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Exigent home entry---SCOTUS covers rules

Discussion in 'Cop Talk' started by Sam Spade, Feb 2, 2012.

  1. Sam Spade

    Sam Spade Staff Member Lifetime Member

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    http://www.llrmi.com/articles/legal_update/2012_us_ryburn_huff.shtml

    To no one's great surprise, the 9th was overturned again. There's a certain sadness when the Supremes have to Spank a Circuit on such basic stuff. Really--even a boot knows that the totality of the circumstances is what matters and that non-criminal acts can be red flags.
     

  2. teleblaster

    teleblaster

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    Well, it was a three judge panel in the 9th Circuit, not en banc, with Judge Rawlinson, a Clinton appointee for both Federal District Court, and then the 9th Circuit, who dissented and got it right. And the author of the 9th Ciruit opinion was The Honorable Algenon L. Marbley, United States District Judge for the Southern District of Ohio, sitting by designation. No really such a spank on 9th Circuit.
     
    Last edited: Feb 2, 2012
  3. Sam Spade

    Sam Spade Staff Member Lifetime Member

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    Don't know. The decision was published "per curiam". No author given, no vote announced, and no dissent noted. My understanding is that it's *generally* used for something that's so obvious that it shouldn't have been brought up in the first place.

    That, and the language in there, is what leads me to call it a spanking. "It should go without saying, however..." The majority's analysis "was entirely unrealistic"..."it is a matter of common sense" (that things should have been viewed differently)...

    When your overseers call you unrealistic, lacking common sense, and note that you've disregarded the wise counsel of *lower* courts, I'd say you got spanked.
     
  4. RussP

    RussP Moderator

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    :cool:
     
  5. For those of us that live under the thumbprint of the 9th, this doesn't surprise us.
     
  6. tcruse

    tcruse

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    "the officers learned that Vincent had been absent from school for two days and that he was frequently subjected to bullying"

    Just from this posting, I guess that I would like to know why the officers were more concerned about a "rumor" rather than the known "bullying offenses" (lack of school taking action against offenders). The first step should be firing the principal of the school.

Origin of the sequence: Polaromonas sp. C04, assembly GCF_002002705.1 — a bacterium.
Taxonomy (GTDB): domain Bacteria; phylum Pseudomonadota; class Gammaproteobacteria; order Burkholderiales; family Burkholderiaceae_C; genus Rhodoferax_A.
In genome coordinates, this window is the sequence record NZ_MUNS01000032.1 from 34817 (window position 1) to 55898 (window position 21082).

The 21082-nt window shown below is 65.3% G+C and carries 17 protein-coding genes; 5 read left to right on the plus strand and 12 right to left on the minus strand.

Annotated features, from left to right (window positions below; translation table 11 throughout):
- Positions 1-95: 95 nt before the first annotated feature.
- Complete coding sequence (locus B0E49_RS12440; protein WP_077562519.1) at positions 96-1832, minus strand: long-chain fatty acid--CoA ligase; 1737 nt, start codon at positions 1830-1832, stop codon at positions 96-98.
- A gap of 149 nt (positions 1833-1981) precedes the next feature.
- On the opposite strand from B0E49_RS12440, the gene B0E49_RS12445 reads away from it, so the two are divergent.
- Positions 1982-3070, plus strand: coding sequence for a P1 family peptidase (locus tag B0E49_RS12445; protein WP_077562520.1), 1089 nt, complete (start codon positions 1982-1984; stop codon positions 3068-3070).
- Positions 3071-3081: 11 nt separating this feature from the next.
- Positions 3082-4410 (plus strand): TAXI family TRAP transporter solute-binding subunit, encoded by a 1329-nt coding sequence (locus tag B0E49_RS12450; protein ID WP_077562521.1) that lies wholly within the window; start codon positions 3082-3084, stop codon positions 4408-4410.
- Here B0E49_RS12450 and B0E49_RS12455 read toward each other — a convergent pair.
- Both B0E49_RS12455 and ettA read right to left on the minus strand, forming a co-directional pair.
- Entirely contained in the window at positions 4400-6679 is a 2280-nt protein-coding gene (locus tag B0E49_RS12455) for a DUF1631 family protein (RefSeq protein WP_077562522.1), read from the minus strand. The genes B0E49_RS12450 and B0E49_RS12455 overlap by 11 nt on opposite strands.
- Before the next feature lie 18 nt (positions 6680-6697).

Also, since the interview already took place between the parent and student outside the house, why would they think that there was an immediate safety problem. From the statement of the facts, no indication was noted of hostile intentent by the home owner. The residents merely ended the conversation when the police did not charge anyone with a crime. I guess that "Child Protective Services" would have had more lea way, but I would have expected them to have a court involved and a hearing before taking any action.
     
  7. Newcop761

    Newcop761 CLM

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    In Existential Crisis
    I find it amazing that judges that are correct about 6% of the time are still employed.
     
    Last edited: Feb 4, 2012
  8. Newcop761

    Newcop761 CLM

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    In Existential Crisis
    Are you serious about not knowing why officers would check up on a teen who was subject to bullying? Really?

    http://www.infoplease.com/ipa/A0777958.html
     
  9. Pepper45

    Pepper45

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    Of course, the homeowners actually knowing their rights and the law is too much to ask before they try to play street lawyer. How about, "Officers, I'd like to have my attorney here before I or my son answers any more questions." Or another favorite, "Officer, we're not going to be answering any more questions. Can we go now?" Either of those would have served to end the contact without an emotionally charged scene, people running into a home where there are believed to be guns, etc.

    The residents didn't "merely end the conversation", they reacted emotionally and irrationally. That very reaction gave the police the evidence needed to run into the home after them.
     
  10. steveksux

    steveksux Massive Member

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    Why would anyone think it suspicious if a homeowner runs back into their home when police on scene asked if there were guns in the house? :whistling:

    That's all the totality of circumstances I'd need, IMO.

    The rumors of threats to shoot up the school, the absence from school, the bullying are all just worth a ride out to the house to investigate. That's all icing on the pie.

    I think the pie is pretty much good without the icing... am I wrong? Add the rest and it seems blatantly obvious. But its pretty cut and dried just from racing back into the house.

    Randy
     
  11. steveksux

    steveksux Massive Member

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    Maybe because of the potential for loss of life if the rumor were true, vs a few bruises for the bullying offenses. You dont' think the bigger issue is making sure Billy isn't loading up his AR15 for a run at the school vs making sure people stop picking on Billy?